Rising number of starving children in war-torn Syria: Charity

The number of malnourished and starving children in northeastern Syria, a region ravaged by more than a decade of conflict, has increased by 150%, the humanitarian organization Save the Children announced on Thursday.

“Every day we have to deal with more malnourished children than the day before,” the aid agency said in an urgent appeal to donors.

“Malnutrition puts children’s lives at risk. Poverty and the inability to afford food are the main reasons given by families for this increase.”

From April to September, the aid agency registered more than 10,000 malnourished children, up from 6,650 in the previous six months.

Adding to the conflict, Syria is mired in its worst economic crisis since war erupted in 2011 when the government brutally cracked down on pro-democracy protests, killing nearly half a million people.

The UN estimates that 90% of the 18 million Syrians live in poverty, with the economy hit by conflict, drought and the Covid pandemic as well as fallout from the financial crash in neighboring Lebanon.

The situation appears to be extreme in areas beyond the control of the Damascus government.

“While average family income has not increased, food prices have skyrocketed by almost 800% between 2019 and 2021, and continue to rise in 2022,” the charity added.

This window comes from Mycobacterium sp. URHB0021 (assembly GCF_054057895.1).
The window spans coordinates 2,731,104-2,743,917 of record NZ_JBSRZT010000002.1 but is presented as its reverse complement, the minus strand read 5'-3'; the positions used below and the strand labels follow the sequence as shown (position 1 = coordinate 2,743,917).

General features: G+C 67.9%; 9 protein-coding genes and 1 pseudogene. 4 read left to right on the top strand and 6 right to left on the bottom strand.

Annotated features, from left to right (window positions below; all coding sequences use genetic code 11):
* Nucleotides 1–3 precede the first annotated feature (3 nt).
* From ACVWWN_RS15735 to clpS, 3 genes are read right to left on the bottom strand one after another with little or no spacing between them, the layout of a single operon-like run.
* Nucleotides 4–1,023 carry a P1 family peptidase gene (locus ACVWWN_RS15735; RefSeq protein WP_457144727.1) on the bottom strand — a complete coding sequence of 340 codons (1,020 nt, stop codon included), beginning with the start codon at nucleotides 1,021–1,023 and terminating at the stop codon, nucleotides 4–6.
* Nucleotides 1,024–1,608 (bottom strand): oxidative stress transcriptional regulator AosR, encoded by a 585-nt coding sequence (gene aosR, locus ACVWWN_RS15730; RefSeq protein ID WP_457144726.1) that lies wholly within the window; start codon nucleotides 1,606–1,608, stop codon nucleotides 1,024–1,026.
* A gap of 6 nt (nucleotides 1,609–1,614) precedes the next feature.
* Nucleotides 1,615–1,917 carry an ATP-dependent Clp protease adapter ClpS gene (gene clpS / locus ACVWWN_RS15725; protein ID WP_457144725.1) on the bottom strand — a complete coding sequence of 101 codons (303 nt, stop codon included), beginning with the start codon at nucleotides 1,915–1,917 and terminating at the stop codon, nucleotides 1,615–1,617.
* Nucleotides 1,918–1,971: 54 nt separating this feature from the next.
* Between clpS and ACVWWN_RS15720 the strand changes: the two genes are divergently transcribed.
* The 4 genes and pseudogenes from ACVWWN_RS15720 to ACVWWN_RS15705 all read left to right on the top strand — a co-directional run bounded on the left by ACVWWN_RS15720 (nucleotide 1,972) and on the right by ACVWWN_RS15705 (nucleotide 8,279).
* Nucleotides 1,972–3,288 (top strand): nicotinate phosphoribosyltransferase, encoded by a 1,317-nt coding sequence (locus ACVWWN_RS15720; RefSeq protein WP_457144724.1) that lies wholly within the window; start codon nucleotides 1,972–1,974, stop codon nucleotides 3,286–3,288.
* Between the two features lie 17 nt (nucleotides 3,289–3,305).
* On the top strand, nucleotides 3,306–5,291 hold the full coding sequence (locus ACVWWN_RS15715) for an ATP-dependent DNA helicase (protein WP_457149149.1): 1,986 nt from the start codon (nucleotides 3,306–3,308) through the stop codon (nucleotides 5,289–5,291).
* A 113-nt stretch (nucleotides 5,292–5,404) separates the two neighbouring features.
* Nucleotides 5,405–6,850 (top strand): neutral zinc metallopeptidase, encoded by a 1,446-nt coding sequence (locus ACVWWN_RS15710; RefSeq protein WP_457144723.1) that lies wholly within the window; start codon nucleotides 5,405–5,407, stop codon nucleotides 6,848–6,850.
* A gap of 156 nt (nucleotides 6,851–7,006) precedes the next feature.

“This massive price hike is forcing ever-increasing numbers of people to go hungry.”

Al-Yarubiyah’s key crossing into northeast Syria from Iraq was closed in 2020 after Russia and China vetoed UN Security Council resolutions allowing it to remain open, limiting aid access to the region.

Since then, aid to these areas controlled by Kurdish forces requires the approval of Damascus, an ally of Moscow.

“After nearly 12 years of conflict in Syria, the deteriorating economic situation has become the main driver of need, despite the continued armed conflict in many parts of the country,” said Beat Rohr, head of Save the Children in Syria. Syria.

“At least 60% of the population is currently food insecure, and the situation is getting worse day by day.

Edward N. Arrington